A look into the lives of graduate assistants

Meet three University of Tennessee graduate students

Graduate Assistant Appreciation Week comes to a close today, but the University of Tennessee remains appreciative of its graduate students. Often overlooked, graduate students fulfill teaching duties, advise students and conduct their own research. But who are these graduate students?

Jordan Schools works with the Honors Leadership program in her first year studying sports psychology.

“I chose to go to grad school because I want to pursue a career in academia, and it was my dream to go to graduate school at UT,” Schools said. “The biggest difference between undergrad and graduate is the amount of writing. I research and write all day, everyday. Aside from that, probably how specific everything you learn is. It all has a purpose towards your end goal, and that is nice.”

After graduate school, Schools hopes to apply for the doctorate program at UT and work in a kinesiology department.

Corrine Tandy assists students in the Haslam Scholars Program. Tandy, a Ph.D. candidate, focuses on comparative and experimental medicine, studying epidemiology and infectious diseases.

“I initially entered my program as a forensic anthropologist after earning my Masters at Boston University. A Ph.D. is the terminal degree in that field, so I entered to study skeletal biology before changing my focus to public health and epidemiology,” Tandy said.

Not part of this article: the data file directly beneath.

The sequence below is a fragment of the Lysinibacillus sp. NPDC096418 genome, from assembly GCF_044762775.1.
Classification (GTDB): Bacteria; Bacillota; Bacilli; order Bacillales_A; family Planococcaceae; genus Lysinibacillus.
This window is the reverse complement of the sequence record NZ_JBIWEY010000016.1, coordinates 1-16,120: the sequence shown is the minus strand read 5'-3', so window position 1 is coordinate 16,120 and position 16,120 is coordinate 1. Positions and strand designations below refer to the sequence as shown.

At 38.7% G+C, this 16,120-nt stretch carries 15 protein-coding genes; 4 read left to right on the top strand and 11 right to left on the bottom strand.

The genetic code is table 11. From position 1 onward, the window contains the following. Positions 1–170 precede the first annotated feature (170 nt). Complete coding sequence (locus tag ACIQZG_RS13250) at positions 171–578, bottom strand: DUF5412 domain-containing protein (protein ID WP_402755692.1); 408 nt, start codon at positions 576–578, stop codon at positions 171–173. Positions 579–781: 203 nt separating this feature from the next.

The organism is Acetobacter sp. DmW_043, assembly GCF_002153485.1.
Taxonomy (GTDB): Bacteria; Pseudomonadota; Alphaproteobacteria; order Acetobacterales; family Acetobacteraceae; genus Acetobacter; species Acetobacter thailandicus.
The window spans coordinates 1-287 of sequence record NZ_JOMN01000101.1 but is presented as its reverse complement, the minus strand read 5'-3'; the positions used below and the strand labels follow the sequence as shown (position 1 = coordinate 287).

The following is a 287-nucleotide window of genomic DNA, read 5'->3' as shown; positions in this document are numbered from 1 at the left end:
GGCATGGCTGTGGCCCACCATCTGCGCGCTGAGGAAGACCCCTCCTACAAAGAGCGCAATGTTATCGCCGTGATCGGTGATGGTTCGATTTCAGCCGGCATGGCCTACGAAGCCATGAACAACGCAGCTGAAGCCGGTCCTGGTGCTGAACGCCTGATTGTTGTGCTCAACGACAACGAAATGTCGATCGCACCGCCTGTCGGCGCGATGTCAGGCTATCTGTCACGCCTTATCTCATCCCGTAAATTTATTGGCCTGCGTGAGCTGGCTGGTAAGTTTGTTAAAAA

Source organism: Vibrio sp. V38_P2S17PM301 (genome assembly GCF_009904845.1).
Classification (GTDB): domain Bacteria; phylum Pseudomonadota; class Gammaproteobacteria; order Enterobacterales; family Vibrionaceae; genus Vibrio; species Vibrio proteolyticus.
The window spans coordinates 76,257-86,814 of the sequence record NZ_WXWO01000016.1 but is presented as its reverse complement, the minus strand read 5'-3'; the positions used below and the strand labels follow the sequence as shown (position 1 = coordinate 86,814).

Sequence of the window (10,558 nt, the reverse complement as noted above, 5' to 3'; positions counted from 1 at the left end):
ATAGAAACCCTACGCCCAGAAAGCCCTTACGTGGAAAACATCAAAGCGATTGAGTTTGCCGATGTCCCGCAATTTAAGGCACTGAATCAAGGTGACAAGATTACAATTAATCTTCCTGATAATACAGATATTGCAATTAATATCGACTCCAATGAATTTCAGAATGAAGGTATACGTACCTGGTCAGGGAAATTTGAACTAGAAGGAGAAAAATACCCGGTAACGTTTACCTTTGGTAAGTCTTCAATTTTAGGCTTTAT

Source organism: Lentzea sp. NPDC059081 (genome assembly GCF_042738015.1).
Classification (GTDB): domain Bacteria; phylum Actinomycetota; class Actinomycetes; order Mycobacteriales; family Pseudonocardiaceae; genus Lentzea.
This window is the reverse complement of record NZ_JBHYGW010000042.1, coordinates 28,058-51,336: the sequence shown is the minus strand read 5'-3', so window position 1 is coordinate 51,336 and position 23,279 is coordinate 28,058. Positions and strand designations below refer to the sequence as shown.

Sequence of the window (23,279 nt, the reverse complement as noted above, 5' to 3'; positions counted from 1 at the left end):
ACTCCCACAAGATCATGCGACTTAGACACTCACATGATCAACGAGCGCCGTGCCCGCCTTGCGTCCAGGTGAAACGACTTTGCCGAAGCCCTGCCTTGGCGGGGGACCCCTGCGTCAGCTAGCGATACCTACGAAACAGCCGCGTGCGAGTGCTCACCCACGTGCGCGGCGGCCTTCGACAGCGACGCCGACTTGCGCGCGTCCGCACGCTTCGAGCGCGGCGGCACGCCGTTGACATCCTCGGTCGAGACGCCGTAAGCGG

Upon degree completion, Tandy looks to work in the public health sphere. 

“I think the most important thing anyone can do while in grad school is to take care of themselves. We hear a lot of narratives about working all day and night to make sure the work gets done,” Tandy said. “I think it goes without saying that it is essential to stay on track and work hard, but unfortunately, I think many of us do it at the expense of our personal lives or mental health.”

Tandy advises future and current graduate students to take care of themselves while they work.

“You can do grad school AND have a life, even if it doesn’t feel like it sometimes,” Tandy said.

In his first year, Jaye Rochelle studies management and human relations. Rochelle works with undergraduates in the 1794 Scholars Program.

“Top differences between graduate and undergraduate is that there is less busy work and its generally more specialized,” Rochelle said.

After graduate school, Rochelle wants to work as an athletic counselor or possibly pursue a Ph.D.

“If you are coming to grad school, be prepared to read and think critically. Don’t be afraid to voice your opinion. Grad school is there to let you disagree with people and lead discussions in the class room,” Rochelle said.

If you are considering going to graduate school and do not know where to start, visit the Graduate School page on UT’s website.

Featured image from Wikimedia Commons